Putting mindfulness over matter

Grab time to slow down your brain whever you have the chance.
Grab time to slow down your brain whever you have the chance. 

By now you've probably heard that "mindfulness" is all the rage, with athletes, entrepreneurs and celebrities singing its praise.

It's defined by Wikipedia as "an attentive awareness of the reality of things (especially of the present moment)" and "an antidote to delusion".

In a constantly connected world where we are becoming more and more addicted to technology, the physical and psychological benefits of mindfulness have been shown to be profound. Mindfulness was even featured on the cover of TIME magazine in February.

But how do you squeeze another activity, however beneficial it may be, into an already jam-packed schedule?

The gripe we constantly hear from executives is, “I'd love to practice mindfulness or meditation, but I just don't have the time”. You know how it goes: too busy to do a time management course, too stressed to learn to relax, too distracted to slow down and be mindful.

Martin Kiem is considered one of Australia's leading experts in mindfulness and teaches clients how to have microdoses of it. “While I would love everyone to put aside 15 to 20 minutes each day for their practise, this is not realistic for many busy people," he says.

"Instead, we look at ways people can include mindful practice into everyday moments. All you need is 30 seconds to a couple of minutes.”

Examples of this include being mindful when sitting on the bus, standing in an elevator, sitting in a meeting, ordering lunch, or waiting for someone to answer your phone call. “Look at daily opportunities where you can integrate being mindful, or simply slowing down the breathing and being present,” Kiem advises.

“It's a change from conceptual mode to perceptual – where you connect with and experience the world around you. Mindfulness provides the brain with a well-needed break and you stop thinking and simply experience the moment.”

The concept of fitness microdosing in relation to HIIT (High Intensity Interval Training) has been around for a while, but the notion of short, sharp bursts of mindfulness is relatively new. To get started, try the following 3 steps.

Three steps to micro-mindfulness

1. Focus on your breath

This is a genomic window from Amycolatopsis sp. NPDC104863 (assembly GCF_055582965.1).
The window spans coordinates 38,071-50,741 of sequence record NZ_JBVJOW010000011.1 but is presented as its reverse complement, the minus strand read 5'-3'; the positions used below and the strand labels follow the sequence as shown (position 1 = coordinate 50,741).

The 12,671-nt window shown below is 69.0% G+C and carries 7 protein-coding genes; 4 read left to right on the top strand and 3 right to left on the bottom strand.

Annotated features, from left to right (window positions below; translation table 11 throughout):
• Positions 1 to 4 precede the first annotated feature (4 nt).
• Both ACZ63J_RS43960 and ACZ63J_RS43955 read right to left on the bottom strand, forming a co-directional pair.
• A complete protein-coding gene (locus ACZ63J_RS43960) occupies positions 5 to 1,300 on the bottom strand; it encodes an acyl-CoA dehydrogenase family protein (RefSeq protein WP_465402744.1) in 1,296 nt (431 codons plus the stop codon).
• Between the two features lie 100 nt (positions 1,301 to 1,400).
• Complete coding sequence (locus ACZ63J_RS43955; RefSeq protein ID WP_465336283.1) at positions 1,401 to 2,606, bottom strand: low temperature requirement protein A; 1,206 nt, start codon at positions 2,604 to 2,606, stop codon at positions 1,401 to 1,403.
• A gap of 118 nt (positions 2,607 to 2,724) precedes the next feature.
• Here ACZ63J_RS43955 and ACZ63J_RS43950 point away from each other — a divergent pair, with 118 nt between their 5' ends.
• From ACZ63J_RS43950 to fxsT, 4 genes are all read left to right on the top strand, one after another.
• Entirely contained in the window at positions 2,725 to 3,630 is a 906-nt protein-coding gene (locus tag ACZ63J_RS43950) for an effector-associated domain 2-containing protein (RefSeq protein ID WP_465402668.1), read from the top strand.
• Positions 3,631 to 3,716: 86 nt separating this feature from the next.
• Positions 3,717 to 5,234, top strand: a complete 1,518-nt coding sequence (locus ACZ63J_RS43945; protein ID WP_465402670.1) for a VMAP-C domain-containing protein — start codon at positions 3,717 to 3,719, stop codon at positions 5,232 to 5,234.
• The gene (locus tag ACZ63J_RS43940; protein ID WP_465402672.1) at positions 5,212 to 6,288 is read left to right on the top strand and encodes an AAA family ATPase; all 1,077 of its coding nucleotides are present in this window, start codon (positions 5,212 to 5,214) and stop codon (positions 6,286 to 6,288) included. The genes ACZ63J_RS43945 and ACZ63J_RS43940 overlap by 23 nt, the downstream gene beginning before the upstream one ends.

Use diaphragmatic breathing as your anchor. Take a slow, deep breath and notice your breath. Focus on the sensation of the air moving in and out of your lungs.

2. Engage your senses

Shift the attention out of your head and focus on something around you. The sound of the clock ticking on the wall, the pot plant swaying gently in the corner of the room, the aroma floating out of the coffee shop, the warm feeling of the sun on your skin. As thoughts come into your mind, realise this is normal, acknowledge your thoughts then return to focus on the environment.

3. Integrate into normal activities

Simply slow down and do things differently. You can have a burst of mindfulness (as little as 30 seconds up to a couple of minutes) while catching the lift between floors, brushing your teeth before you leave the house or waiting in line to renew your license. The key is to slow down and focus on the task and focus on being present.

Says Kiem: “I've noticed when people start integrating opportunities of being mindful into their day-to-day activities, they realise you don't need to go away to a retreat or spend hours each day meditating. It really is easy to have short bursts of being present throughout the day, and there are lots of physical and psychological benefits from doing this.”

If you're still not convinced, here are the benefits of bringing microdoses of mindfulness into everyday activities:

  • Relaxes the body: Mindful breathing enhances the relaxation response.
  • Relaxes the mind: Through making your breath or the environment the centre of your attention, your “thinking mind” gets a well-earned break. It feels like your mind is slowing down.
  • Reduces worries and ruminations: Engaging your mind fully in an activity is especially useful to reduce negative thoughts. If your mind is fully mindful (present), there is not as much space left to worry or ruminate.
  • Appreciate the simple things in life: Mindfulness at its core means paying attention to the present moment. This heightened awareness allows us to notice many more things in life – even the small ones from which we derive pleasure.
  • Breaking the mould: Sometimes we think every day in life is the same. Sleep, kids, work ... sleep, kids, work, etc. Bringing more mindfulness into our daily activities helps us understand that not one single day is the same as the previous one. This gives us a feeling of freshness in our life.

What do you do during the day to be mindful? Have you tried short bursts of mindfulness?